By Stephen Puddicombe published
Sam Bennett wins green (and wins in green)
Sam Bennett (Deceuninck - QuickStep) won the final stage of the 2020 Tour de France with another exceptional sprint.
He becomes the first rider to win on the Champs-Élysées in the green jersey since Mark Cavendish in 2011, as well as only the second rider who isn’t Peter Sagan (Bora-Hansgrohe) to win the jersey since then.
You might have thought he would be too tired to sprint at his best, having spent so much time having to mark Sagan in defence of his green jersey, and battling to avoid the time limit in the mountains.
But Bennett was as quick as ever, finishing off a typically proficient lead-out from Michael Mørkøv to claim his second stage win of the race.
A usually restrained figure, Bennett was visibly ecstatic, letting out several roars of exaltation after crossing the line, and lifting his bike over his head in triumph.
“I can’t tell you how excited I am,” the delighted Irishman explained at the finish. “The green jersey, the Champs-Élysées, th World Championships of sprinting. I never thought I’d ever be able to win this stage. And to do it in green is so special.”
It was the icing on the cake for a Tour de France performance that has exceeded even his highest expectations.
Tadej Pogačar makes history
As ever, the riders in the yellow, green, polka-dot and white jerseys stretched across the road at the front of the peloton, posing for the photographers to form one of the famously colourful images the Tour de France is known for.
However, it was a misleading sight. The man in white (Enric Mas, Movistar) and the man in polka-dots (Richard Carapaz, Ineos Grenadiers) were not in fact the champions of the classifications their jerseys represented, but rather custodians for the man wearing yellow, Tadej Pogaćar (UAE Team Emirates).
Pogačar becomes the first ever rider to win the overall classification, mountains classification and best young rider classification at the Tour de France. And even if you hypothetically award the white jersey to whichever rider would have won it before its introduction, you still have to go all the way back until Eddy Merckx in 1969.
Added to the fact that the rider as young as him has won the Tour since 1904, it is a colossal achievement. Not bad for a man celebrating his 22nd birthday tomorrow.
Contrasting emotions on the rest of podium
The final day of the Tour de France is one of reflection, when the intensity of the racing is put on hold as the riders approach Paris, giving them time to take stock of what they’ve achieved.
It’s an emotional day for various reasons, but for the two riders standing either side of Pogačar on the podium, those emotions could hardly have contrasted more.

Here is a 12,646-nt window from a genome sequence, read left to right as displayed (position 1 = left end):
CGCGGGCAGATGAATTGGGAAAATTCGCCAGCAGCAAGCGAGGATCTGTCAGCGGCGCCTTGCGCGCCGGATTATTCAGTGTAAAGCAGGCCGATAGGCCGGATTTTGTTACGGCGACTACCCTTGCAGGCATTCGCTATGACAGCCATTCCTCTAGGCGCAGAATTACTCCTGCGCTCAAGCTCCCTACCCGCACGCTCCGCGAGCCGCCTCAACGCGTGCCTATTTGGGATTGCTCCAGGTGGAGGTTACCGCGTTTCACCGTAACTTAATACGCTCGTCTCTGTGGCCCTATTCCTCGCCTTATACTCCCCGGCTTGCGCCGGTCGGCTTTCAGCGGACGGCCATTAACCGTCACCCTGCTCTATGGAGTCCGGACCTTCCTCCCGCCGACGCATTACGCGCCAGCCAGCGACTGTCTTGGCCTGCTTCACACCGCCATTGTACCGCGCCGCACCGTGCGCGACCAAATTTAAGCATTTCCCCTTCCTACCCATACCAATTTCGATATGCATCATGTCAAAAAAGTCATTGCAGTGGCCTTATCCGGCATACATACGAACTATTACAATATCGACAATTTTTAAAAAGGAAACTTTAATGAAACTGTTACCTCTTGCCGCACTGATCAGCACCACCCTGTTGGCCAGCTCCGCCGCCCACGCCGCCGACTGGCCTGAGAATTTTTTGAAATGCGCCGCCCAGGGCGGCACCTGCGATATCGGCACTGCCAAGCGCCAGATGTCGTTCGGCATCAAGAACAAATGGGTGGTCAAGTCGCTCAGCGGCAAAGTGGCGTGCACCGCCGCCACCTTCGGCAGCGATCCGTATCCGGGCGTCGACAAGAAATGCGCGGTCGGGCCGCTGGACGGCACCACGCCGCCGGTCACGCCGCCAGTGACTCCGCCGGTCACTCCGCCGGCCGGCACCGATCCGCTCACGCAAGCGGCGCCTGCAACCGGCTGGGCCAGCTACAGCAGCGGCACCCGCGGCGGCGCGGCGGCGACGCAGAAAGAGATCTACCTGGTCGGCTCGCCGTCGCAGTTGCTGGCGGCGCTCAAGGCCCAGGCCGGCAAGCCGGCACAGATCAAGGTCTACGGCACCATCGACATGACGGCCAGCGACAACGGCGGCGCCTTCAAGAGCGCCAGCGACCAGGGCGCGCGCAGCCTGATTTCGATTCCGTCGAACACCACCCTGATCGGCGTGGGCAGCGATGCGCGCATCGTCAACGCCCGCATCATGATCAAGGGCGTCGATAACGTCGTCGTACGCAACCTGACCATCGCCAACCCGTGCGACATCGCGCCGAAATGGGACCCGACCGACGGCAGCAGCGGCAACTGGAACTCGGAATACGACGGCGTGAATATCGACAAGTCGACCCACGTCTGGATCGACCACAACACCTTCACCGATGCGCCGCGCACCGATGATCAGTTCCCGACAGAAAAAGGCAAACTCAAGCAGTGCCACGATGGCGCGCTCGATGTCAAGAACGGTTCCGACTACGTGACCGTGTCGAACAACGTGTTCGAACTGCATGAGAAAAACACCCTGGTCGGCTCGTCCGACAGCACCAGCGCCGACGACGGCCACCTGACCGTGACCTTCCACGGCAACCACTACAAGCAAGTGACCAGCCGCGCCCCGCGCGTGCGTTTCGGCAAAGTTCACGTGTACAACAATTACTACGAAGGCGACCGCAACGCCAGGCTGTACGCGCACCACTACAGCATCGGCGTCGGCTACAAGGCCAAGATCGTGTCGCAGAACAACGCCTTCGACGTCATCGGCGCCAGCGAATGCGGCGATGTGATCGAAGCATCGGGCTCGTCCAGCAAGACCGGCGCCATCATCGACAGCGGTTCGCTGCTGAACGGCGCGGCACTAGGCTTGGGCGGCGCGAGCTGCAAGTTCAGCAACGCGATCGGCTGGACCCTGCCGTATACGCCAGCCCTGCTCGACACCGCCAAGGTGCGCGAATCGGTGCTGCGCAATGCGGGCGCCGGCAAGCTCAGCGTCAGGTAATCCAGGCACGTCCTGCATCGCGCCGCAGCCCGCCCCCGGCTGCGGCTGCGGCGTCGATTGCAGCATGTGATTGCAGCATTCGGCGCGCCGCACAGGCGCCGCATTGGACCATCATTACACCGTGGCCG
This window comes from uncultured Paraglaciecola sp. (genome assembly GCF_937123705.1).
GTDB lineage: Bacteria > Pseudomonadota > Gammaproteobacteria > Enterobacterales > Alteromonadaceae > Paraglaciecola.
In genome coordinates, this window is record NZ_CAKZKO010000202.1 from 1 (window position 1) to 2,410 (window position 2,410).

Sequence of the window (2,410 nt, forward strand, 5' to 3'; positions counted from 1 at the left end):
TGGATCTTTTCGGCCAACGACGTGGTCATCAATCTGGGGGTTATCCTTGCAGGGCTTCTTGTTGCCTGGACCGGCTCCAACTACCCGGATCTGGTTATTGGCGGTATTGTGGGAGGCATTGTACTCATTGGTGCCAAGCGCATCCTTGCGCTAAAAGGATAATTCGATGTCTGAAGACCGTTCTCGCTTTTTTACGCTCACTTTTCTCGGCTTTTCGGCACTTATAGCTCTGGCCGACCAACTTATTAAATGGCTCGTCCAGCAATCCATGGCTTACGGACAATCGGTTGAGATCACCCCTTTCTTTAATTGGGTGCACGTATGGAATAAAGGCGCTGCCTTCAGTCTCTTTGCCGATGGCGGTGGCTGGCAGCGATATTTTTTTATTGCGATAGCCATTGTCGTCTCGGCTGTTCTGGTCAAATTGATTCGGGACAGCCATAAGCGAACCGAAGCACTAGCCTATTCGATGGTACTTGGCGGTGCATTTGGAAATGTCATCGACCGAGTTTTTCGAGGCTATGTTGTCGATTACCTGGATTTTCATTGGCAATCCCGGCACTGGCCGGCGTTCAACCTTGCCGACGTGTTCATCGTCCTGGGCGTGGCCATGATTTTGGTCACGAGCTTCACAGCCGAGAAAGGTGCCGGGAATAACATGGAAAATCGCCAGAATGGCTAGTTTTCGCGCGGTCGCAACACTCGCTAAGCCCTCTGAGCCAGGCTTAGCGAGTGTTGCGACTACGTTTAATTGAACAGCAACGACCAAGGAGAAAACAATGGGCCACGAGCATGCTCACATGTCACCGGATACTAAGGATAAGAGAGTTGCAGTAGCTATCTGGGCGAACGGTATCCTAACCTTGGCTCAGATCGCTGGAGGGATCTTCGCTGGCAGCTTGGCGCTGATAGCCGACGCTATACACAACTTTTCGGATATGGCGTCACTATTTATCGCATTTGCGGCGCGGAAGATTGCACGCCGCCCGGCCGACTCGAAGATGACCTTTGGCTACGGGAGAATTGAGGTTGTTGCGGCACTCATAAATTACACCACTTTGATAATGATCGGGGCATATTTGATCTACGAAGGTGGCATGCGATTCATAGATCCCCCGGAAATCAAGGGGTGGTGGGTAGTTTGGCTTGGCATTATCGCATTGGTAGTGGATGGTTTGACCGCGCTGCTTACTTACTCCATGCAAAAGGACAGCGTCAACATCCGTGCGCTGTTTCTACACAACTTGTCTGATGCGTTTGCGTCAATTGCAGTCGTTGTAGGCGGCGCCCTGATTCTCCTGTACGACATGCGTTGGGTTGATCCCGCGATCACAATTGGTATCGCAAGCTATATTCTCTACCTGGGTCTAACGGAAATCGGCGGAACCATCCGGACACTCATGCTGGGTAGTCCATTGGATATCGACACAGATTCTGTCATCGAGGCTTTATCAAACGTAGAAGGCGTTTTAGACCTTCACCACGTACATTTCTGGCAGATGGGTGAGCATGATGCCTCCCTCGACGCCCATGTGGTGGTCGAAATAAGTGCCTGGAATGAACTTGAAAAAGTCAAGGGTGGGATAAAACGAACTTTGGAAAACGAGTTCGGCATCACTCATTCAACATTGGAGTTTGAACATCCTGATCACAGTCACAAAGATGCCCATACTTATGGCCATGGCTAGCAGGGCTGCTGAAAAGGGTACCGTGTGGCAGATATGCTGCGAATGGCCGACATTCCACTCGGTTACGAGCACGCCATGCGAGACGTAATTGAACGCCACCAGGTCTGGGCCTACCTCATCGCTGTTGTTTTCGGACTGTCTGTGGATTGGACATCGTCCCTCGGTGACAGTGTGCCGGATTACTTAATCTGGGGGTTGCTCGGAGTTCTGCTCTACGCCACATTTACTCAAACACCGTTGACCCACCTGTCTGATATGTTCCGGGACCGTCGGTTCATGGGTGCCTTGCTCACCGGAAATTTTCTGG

Having believed he was destined for the top step of that podium as little as 24 hours ago, Roglič must surely be hurting deeply, but he didn’t show it. The Jumbo-Visma rider has cut a remarkably gracious figure in defeat, from the moment he took time to congratulate Pogč3ar almost immediately after losing the yellow jersey yesterday, to the start of the day’s stage, when he smiled with his arm around Pogačar’s shoulder.
If that smile had to be forced a little, there was nothing exaggerated about Richie Porte’s glee. The Australian has dreamed of standing on that podium since making his debut in 2011, back when the man stood next to him, Pogačar, was just a twelve-year-old boy. Despite being thwarted at every attempt, his commitment has never waned, to the point where he sacrificed witnessing the birth of his child, Eloise, in order to try again this year.
He now gets to travel home from Paris to see her for the first time, with his long-held dream fulfilled.
An eerily quiet Champs-Élysées
As comfortingly familiar as seeing the Tour de France come to an end on the Champs-Élysées, the absence of fans at the roadside was a potent reminder of the compromised circumstances this race has taken place under.
Lockdown restrictions meant that fans were drastically limited on the circuit, making for a much more quiet, subdued occasion than usual.
After all fears that the Covid pandemic would prevent the race from making it to Paris — or, for that matter, even taking place at all — the atmosphere in Paris was more than of relief than of jubilant celebration.
It was an appropriate end to what has been an unusual Tour de France. Hopefully next year things will be closer to normal again.
A half-hearted anti-racism protest
When rumours emerged that there would be some kind of gesture in solidarity with the Black Lives Matter movement at the start of stage 21, it seemed as though it would be one of the day’s main talking points. Instead, the lack of any substantial protest that was the story.
Some riders, including Kévin Reza (B&B Hotels-Vital Concept), the only black rider present at this year’s Tour de France, wore masks during the neutral zone with the message ‘No to Racism’ written on them, but that was all the protest amounted to.
Cycling has stuck out compared with other major sports since the Black Lives Matters protests. Whereas the sight of athletes ‘taking the knee’ has become a familiar sight in sports like sports across the world, from American football to football, cycling has been conspicuously quiet on the subject.
“I’m not waiting for a revolt in the peloton because I know there won't be one,” said Reza earlier in the Tour. Based on today’s showing, he might have been right.
Stephen Puddicombe is a freelance journalist for Cycling Weekly, who regularly contributes to our World Tour racing coverage with race reports, news stories, interviews and features. Outside of cycling, he also enjoys writing about film and TV - but you won't find much of that content embedded into his CW articles.
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